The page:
By Jesse Mullins
Will ESG win the day and welcome O&G into the Climate Change fold, converting O&G’s leadership into the Green Movement’s biggest cheerleaders? Or is the Energy Transition slipping a gear as the country barrels toward 2024… or 2030… or 2050… or whatever target date means most to the faithful. We opine.
The words you see above were penned one month ago. Those words appeared as the “teaser” line on the back page of our September print edition, which had to be completed by August 1.
What a difference a month makes.
In a scant 30 days—more so, actually, in something like the last two weeks—the Energy Transition has indeed slipped a gear.
As I write these words on August 31, the pendulum has taken a dramatic swing away from the surging tide of the ESG juggernaut and into the direction of free markets and non-ideological investing. Recent remarks from such sources as the Texas Railroad Commission and the Wall Street Journal suggest that the backlash against ESG (Environmental, Social, and Governance considerations) has begun in earnest.
The Decarbonization Movement is still quite alive, and this recent counter-offensive has not decided the war, nor perhaps even won a skirmish. But given that the ESG has encountered some of its strongest pushback, the month of August may someday prove, in hindsight, to have been the first stages of a strong resistance.
Christian Contests ESG
On Aug. 25, Wayne Christian, chairman of the Texas Railroad Commission, reminded his opponents that his challenges to ESG will not be ignored.
In an article entitled “Fighting Back Against ESG Efforts to Destroy the Texas Economy,” we find these words:
“Texas is leading the fight to curb the expansion of the Environmental, Social, and Governance (ESG) movement, a woke investment strategy that places a priority on subjective environmental and social metrics instead of financial metrics that ensure quality returns for investors. It is estimated that ESG has taken 90 percent of investments off the table for reliable energy over the last five years.”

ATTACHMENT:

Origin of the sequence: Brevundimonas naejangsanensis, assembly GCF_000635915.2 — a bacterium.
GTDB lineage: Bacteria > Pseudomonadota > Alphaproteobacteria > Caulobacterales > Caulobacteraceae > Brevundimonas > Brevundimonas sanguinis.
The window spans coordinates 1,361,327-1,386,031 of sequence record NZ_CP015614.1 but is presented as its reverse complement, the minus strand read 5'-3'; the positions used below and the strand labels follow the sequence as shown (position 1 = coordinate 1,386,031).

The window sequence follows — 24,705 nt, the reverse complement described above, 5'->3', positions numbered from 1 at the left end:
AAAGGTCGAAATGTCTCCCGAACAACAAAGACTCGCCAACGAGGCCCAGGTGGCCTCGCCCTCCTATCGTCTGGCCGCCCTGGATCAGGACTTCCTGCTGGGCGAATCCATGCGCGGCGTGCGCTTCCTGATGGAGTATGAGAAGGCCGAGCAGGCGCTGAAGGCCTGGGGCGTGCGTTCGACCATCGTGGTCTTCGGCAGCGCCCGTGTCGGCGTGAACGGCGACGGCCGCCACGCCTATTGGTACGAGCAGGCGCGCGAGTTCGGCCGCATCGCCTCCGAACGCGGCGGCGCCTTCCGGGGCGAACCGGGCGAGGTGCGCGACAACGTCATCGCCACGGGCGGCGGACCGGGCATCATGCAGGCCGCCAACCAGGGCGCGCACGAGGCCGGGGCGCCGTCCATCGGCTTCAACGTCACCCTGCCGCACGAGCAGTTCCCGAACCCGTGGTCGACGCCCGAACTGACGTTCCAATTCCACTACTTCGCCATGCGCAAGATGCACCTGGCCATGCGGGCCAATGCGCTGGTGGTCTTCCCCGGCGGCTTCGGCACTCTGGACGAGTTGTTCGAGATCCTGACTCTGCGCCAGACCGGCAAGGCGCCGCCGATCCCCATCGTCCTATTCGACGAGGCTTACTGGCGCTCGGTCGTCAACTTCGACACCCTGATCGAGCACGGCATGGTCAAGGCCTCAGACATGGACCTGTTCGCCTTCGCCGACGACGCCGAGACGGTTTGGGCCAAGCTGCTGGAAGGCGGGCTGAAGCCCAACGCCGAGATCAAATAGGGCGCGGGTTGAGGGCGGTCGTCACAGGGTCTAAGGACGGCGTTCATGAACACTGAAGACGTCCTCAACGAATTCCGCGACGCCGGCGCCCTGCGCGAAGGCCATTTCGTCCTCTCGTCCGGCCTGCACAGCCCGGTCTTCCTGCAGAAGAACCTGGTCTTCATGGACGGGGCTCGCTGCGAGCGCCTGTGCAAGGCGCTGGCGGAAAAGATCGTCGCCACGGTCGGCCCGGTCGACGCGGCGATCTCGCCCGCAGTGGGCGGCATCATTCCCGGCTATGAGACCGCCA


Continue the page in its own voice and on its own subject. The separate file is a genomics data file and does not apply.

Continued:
Since taking office in 2017, Railroad Commission Chairman Wayne Christian has met with dozens of business leaders who have expressed concern that ESG could put an end to the oil and gas industry in Texas.
Christian passed an Anti-ESG resolution at the Interstate Oil and Gas Compact Commission (IOGCC) and championed the passage of Texas’ new regulations on ESG last [legislative] session (Birdwell/King). Christian also sent a letter and personally met with BlackRock leaders demanding answers to their ESG practices, their impact on oil and gas, and potential legal concerns.
What follows are some other recent specimens of ESG-contrarian sentiment.
Carbon Capture Questioned
In a Sept. 1 public statement entitled “Carbon Capture: a Decarbonization Pipe Dream,” the Institute for Energy Economics and Financial Analysis (IEEFA) struck a strong stance.
“Underperforming carbon capture projects considerably outnumber successful projects globally, and by large margins, with both the technology and regulatory framework found wanting, finds a new report by the Institute for Energy Economics and Financial Analysis (IEEFA).
“The report, The Carbon Capture Crux – Lessons Learned, studied 13 flagship large-scale carbon capture and storage (CCS)/carbon capture utilization and storage (CCUS) projects in the natural gas, industrial, and power sectors in terms of their history, economics and performance. These projects account for around 55 percent of the total current operational capacity worldwide.”
Author Bruce Robertson says seven of the 13 projects underperformed, two failed, and one was mothballed.
“CCS technology has been going for 50 years and many projects have failed and continued to fail, with only a handful working,” Robertson said. “Many international bodies and national governments are relying on carbon capture in the fossil fuel sector to get to Net Zero, and it simply won’t work.
“Although [there is] some indication it might have a role to play in hard-to-abate sectors such as cement, fertilizers and steel, overall results indicate a financial, technical, and emissions-reduction framework that continues to overstate and underperform.”
IEEFA’s study found that Shute Creek in the United States underperformed its carbon capture capacity by around 36 percent over its lifetime, Boundary Dam in Canada by about 50 percent, and the Gorgon project off the coast of Western Australia by about 50 percent over its first five-year period.
“The two most successful projects are in the gas processing sector—Sleipner and Snøhvit in Norway. This is mostly due to the country’s unique regulatory environment for oil and gas companies,” says Robertson.
“Governments globally are looking for quick solutions to the current energy and ongoing climate crisis, but unwittingly latching onto CCS as a fix is problematic.”